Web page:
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Step 2: Goal Setting

The trouble with not having a goal is that you can spend your life running up and down the field and never score.  If you don’t know where you are going, any path will get you there.  Be careful of what you wish for. 

There are lots of sayings about goals, because it’s so important to get them right.  Fisheries management is no different – having clear goals is essential, because they should guide every decision. 

It may seem obvious what the goals of fisheries management are – sustainable yields, stable jobs, and ecosystem health are often cited.  Fisheries often have multiple objectives and achieving them requires varying amounts of fishing mortality and stock abundance (how much fish is in the water, and how much we are taking out) (Figure 1).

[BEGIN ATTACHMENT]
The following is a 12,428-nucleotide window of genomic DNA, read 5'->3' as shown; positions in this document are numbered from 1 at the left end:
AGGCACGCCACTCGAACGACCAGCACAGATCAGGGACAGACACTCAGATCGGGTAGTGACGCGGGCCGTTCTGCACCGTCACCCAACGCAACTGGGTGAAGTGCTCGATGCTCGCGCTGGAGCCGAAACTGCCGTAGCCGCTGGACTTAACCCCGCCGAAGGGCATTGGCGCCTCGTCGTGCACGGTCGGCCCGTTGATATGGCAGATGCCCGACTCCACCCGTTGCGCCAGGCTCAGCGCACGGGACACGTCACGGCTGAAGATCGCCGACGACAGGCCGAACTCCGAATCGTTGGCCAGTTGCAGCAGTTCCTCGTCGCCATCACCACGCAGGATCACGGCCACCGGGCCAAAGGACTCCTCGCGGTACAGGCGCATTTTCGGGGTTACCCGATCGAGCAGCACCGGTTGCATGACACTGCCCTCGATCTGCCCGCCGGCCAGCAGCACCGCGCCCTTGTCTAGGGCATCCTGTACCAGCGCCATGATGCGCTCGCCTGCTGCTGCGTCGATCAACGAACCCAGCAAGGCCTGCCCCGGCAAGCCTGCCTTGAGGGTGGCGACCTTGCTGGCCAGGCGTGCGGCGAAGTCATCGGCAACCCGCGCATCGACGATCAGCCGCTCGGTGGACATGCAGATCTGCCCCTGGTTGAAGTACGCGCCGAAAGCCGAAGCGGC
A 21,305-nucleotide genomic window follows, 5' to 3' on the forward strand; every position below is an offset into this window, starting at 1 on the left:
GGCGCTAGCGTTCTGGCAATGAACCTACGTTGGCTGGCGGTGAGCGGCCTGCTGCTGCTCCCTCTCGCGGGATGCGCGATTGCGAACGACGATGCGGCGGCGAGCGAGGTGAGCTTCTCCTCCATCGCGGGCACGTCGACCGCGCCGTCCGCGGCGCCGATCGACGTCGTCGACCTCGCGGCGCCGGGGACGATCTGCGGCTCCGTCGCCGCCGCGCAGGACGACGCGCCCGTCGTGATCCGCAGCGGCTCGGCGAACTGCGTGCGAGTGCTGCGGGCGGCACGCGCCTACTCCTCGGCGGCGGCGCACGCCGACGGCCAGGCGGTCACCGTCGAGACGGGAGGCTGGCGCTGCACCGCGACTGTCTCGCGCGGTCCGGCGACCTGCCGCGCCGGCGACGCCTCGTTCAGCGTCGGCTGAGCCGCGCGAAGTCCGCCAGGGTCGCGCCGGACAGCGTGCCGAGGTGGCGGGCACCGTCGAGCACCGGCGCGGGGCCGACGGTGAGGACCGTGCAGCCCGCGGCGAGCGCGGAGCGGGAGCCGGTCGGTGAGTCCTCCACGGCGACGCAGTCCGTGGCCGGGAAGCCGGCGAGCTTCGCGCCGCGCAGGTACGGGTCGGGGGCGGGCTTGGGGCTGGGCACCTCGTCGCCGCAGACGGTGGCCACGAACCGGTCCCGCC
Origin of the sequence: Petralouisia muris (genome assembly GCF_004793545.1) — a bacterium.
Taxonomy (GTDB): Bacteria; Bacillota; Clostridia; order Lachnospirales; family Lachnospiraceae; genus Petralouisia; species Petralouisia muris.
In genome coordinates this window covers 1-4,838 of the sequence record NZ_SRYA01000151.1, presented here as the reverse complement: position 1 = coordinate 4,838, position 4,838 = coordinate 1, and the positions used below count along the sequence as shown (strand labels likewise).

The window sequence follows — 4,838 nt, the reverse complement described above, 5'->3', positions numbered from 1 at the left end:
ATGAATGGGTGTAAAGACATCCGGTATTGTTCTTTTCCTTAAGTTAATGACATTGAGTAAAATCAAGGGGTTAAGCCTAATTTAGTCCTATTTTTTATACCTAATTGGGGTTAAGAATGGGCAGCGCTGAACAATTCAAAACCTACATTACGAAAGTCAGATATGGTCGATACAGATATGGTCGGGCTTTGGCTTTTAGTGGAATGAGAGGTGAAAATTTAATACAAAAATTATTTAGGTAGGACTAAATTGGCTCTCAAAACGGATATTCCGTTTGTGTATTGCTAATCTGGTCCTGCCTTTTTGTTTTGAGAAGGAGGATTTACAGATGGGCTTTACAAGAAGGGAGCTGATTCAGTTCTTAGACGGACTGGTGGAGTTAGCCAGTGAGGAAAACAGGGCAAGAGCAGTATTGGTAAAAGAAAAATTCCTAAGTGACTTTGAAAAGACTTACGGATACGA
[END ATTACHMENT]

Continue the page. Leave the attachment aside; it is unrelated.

fishery management goals
Step 2, Figure 1.  Different fishery management goals often require different levels of fish abundance, called “biomass,” in the water.  Bmsy = the biomass associated with generating maximum sustainable yield.  Bmey = the biomass associated with producing maximum economic yield.  Beco = the biomass associated with allowing fish to fulfill their ecological roles.  Brec = the biomass associated with achieving recreational fishery goals of high encounter rates and large fish.  This figure is for illustrative purposes only.